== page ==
Physics Solution Manual for 1100 and 2101

Chapter 18 electric forces and electric fields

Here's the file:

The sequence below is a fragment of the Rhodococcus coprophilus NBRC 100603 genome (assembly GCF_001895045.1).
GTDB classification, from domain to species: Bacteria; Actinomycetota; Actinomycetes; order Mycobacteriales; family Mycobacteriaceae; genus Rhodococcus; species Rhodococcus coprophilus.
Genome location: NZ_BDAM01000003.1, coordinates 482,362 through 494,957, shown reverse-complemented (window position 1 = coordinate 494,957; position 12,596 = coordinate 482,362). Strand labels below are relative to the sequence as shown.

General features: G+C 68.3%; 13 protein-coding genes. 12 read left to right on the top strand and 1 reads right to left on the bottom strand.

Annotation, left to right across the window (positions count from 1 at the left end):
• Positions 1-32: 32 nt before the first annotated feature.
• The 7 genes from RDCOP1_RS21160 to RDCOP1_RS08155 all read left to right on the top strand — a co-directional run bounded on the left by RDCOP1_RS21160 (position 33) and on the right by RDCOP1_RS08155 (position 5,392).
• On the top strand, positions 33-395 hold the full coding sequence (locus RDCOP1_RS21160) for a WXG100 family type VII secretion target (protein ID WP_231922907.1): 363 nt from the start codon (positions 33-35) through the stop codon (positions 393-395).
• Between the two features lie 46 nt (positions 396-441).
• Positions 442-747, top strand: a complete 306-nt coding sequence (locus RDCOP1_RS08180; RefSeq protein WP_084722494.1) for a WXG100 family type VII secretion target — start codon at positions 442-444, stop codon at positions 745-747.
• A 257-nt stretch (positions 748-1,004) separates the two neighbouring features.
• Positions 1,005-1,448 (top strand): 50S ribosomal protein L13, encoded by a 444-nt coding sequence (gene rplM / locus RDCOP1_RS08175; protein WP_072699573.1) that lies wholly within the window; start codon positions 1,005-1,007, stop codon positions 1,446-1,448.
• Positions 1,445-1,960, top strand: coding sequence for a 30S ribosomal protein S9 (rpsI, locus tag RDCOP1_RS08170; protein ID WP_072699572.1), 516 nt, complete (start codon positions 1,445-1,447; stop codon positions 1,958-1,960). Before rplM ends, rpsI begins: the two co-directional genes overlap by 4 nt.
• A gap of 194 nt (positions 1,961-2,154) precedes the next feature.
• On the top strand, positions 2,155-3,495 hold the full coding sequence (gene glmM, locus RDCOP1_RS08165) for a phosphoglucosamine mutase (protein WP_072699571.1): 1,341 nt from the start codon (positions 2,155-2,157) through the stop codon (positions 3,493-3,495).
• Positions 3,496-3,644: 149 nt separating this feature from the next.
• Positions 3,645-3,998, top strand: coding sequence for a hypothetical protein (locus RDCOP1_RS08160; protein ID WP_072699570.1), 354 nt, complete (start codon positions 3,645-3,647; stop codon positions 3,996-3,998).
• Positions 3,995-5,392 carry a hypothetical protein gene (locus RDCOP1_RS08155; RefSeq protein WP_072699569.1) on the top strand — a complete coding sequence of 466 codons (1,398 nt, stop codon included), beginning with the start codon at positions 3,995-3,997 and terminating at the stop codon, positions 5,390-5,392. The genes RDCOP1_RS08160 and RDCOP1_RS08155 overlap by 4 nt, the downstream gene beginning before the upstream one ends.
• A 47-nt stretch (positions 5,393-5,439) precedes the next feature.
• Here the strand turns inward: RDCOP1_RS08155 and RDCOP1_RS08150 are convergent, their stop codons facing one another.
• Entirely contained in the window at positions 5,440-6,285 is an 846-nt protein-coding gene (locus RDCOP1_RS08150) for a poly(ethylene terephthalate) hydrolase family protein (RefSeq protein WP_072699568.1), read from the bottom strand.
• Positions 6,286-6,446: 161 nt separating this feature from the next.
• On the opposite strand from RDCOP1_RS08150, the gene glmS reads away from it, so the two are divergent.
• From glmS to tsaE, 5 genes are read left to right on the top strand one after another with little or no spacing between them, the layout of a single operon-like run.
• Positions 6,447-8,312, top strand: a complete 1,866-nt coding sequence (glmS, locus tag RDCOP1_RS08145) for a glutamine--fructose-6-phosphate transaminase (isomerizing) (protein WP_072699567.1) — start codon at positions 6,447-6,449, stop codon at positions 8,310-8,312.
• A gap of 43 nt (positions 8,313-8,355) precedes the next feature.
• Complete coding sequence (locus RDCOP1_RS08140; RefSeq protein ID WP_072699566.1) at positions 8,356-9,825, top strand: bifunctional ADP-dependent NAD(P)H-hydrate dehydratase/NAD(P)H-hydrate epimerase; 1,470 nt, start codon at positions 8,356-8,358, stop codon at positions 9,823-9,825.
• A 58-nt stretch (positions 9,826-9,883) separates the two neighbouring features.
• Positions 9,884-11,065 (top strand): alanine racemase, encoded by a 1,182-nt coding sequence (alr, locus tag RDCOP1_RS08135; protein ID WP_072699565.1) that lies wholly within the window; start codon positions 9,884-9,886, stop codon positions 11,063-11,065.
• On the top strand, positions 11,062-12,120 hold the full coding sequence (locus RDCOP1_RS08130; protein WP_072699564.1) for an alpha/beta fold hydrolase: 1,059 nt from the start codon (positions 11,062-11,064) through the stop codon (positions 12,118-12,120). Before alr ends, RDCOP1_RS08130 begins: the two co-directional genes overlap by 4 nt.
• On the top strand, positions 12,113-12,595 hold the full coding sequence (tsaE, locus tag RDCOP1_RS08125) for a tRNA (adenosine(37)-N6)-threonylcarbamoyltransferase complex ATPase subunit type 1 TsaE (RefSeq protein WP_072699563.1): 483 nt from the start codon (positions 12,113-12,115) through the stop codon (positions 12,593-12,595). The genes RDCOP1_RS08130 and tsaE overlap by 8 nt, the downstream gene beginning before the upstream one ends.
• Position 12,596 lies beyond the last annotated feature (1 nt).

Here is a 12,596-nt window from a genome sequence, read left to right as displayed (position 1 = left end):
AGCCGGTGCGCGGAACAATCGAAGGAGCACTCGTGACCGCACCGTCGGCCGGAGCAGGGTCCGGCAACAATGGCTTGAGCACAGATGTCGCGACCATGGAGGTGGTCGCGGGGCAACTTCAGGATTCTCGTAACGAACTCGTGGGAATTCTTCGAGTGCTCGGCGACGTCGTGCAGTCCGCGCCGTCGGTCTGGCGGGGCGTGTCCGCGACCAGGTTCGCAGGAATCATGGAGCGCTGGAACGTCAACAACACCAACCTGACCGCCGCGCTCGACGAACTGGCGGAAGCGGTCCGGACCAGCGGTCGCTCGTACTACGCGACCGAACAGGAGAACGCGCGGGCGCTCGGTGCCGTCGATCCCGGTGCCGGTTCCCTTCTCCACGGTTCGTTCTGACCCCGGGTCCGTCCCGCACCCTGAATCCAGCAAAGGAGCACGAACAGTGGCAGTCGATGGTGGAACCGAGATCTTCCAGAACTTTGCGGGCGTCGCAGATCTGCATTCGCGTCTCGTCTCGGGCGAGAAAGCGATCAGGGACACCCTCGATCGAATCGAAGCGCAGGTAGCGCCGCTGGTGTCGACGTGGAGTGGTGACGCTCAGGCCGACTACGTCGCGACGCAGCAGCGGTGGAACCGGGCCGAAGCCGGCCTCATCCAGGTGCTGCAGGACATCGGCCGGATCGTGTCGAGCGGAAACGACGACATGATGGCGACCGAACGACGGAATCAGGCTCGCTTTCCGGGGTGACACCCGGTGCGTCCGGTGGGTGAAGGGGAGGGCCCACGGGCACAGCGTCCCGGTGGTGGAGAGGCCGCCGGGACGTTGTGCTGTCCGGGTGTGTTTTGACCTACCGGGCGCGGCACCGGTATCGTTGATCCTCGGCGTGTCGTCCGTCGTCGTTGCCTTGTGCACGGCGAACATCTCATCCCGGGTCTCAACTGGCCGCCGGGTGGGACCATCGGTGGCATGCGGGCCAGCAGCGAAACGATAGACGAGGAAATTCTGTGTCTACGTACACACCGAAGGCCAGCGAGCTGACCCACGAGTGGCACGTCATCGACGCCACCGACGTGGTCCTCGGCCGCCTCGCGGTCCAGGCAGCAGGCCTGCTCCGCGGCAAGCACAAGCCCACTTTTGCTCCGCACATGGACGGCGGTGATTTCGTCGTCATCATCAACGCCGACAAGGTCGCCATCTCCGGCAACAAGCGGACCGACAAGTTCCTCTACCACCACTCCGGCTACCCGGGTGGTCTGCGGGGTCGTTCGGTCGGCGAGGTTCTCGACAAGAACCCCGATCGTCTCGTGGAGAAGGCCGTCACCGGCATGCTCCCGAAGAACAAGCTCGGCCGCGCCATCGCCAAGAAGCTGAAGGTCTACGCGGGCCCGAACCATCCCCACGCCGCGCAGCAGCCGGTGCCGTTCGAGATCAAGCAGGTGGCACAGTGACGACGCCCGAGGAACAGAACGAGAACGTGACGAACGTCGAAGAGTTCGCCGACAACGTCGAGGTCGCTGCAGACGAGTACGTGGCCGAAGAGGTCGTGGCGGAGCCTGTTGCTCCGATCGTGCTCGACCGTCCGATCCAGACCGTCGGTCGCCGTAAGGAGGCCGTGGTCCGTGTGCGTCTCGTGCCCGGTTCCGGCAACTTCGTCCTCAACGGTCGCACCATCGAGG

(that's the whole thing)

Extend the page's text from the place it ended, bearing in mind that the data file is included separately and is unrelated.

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Unformatted text preview: gth. SOLUTION Since the smallest value for L is a quarter of a wavelength, we have L = λ = 4L. According to Equation 16.1, the speed of sound is 1λ 4 or v = f λ = f ( 4 L ) = ( 485 Hz )( 4 × 0.264 m ) = 512 m/s 45. REASONING The fundamental frequency f1A of air column A, which is open at both v ends, is given by Equation 17.4 with n = 1: f1A = (1) , where v is the speed of sound 2L A in air and LA is the length of the air column. Similarly, the fundamental frequency f1B of air column B, which is open at only one end, can be expressed using Equation 17.5 with n = 1: v . These two relations will allow us to determine the length of air column B. f1B = (1) 4L B SOLUTION Since the fundamental frequencies of the two air columns are the same f1A = f1B , so that v v = (1) 4L 2 LA 24 1 24 1 43 4B 3 (1) f1A or LB = 1 LA = 2 1 2 ( 0.70 m ) = 0.35 m f1B 46. REASONING For a tube open at only one end, the series of natural frequencies is given by f n = nv / ( 4 L ) (Equation 17.5), where n has the values 1, 3, 5, etc., v is the speed of sound, and L is the tube length. We will apply this expression to both the air-filled and the heliumfilled tube in order to determine the desired ratio. SOLUTION According to Equation 17.5, we have f n, air = nvair 4L and f n, helium = nvhelium 4L Chapter 17 Problems 931 Dividing the expression for helium by the expression for air, we find that nvhelium f n, helium v 1.00 ×103 m/s = 4 L = helium = = 2.92 nvair f n, air vair 343 m/s 4L 47. SSM REASONING AND SOLUTION a. For a string fixed at both ends the fundamental frequency is f1 = v/(2L) so fn = nf1. f 2 = 800 Hz, f3 = 1200 Hz, f 4 = 1600 Hz b. For a pipe with both ends open the fundamental frequency is f1 = v/(2L) so fn = nf1. f 2 = 800 Hz, f3 = 1200 Hz, f 4 = 1600 Hz c. For a pipe open at one end only the fundamental frequency is f1 = v/(4L) so fn = nf1 with n odd. f3 = 1200 Hz, f5 = 2000 Hz, f7 = 2800 Hz 48. REASONING According to Equation 16.1, the frequency f of the vibrations in the rod is related to the wavelength λ and speed v of the sound waves by f= v λ (16.1) The distance between adjacent antinodes of a longitudinal standing wave is equal to half a wavelength 1 λ . This rod has antinodes at the ends only, so the length L of the rod is 2 () equal to half a wavelength. Put another way, the wavelength is twice the length of the rod: λ = 2L (1) The speed v of sound in the rod depends upon the values of Young’s modulus Y and the density ρ of aluminum via Equation 16.7: v= Y ρ SOLUTION Substituting Equation (1) into Equation 16.1 yields (16.7) 932 THE PRINCIPLE OF LINEAR SUPERPOSITION AND INTERFERENCE PHENOMENA f= v λ = v 2L (2) Substituting Equation 16.7 into Equation (2), we obtain f= v 1Y 1 6.9 ×1010 N/m 2 = = = 2100 Hz 2 L 2 L ρ 2 (1.2 m ) 2700 kg/m3 49. REASONING We will make use of the series of natural frequencies (including the first overtone frequency) given by f n = nv / ( 2 L ) (Equation 17.4), for a tube open at both ends. In this expression, n takes on the integer values 1, 2, 3, etc. and has the value of n = 2 for the first overtone frequency that is given. We can solve Equation 17.4 for L, but must deal with the fact that no value is given for the speed v of sound in gas B. To obtain the necessary value, we will use the fact that both gases are ideal gases and utilize the speed given for gas A and the masses of the two types of molecules. SOLUTION According to Equation 17.4 as applied to gas B, we have f n = nvB / ( 2 L ) , which can be solved for L to show that nv L= B (1) 2 fn Since both gases are ideal gases, the speed is given by v = γ kT / m (Equation 16.5), where γ is the ratio of the specific heat capacities at constant pressure and constant volume, k is Boltzmann’s constant, T is the Kelvin temperature, and m is the mass of a molecule of the gas. Noting that γ and T are the same for each gas, we can apply this expression to both gases: γ kT γ kT vA = and vB = mA mB Dividing the expression for gas B by that for gas A gives γ kT vB vA = mB γ kT = mA mB or vB = vA mA Substituting this result for vB into Equation (1), we find that mA mB Chapter 17 Problems L= nvB nvA = 2 fn 2 fn 933 mA 2 ( 259 m/s ) 7.31×10−26 kg = = 0.557 m mB 2 ( 386 Hz ) 1.06 × 10−25 kg 50. SSM WWW REASONING The pressure P2 at a depth h in a static fluid such as the mercury column is given by P2 = Patm + ρ gh (Equation 11.4), where Patm = 1.01×105 Pa is the air pressure at the surface of the fluid, ρ is the density of the fluid, and g is the magnitude of the acceleration due to gravity. Because the air-filled portion of the tube is v open at one end, it can have standing waves with natural frequencies given by f n = n 4L (Equation 17.5), where n can take on only odd integral values (n = 1, 3, 5, …), and v is the speed of sound in air. The mercury decreases the effective length of the air-filled portion of the tube from its initial length L0 = 0.75 m to its final length L. The third harmonic f3,0 of the original tube is found by choosing n = 3 in Equation...
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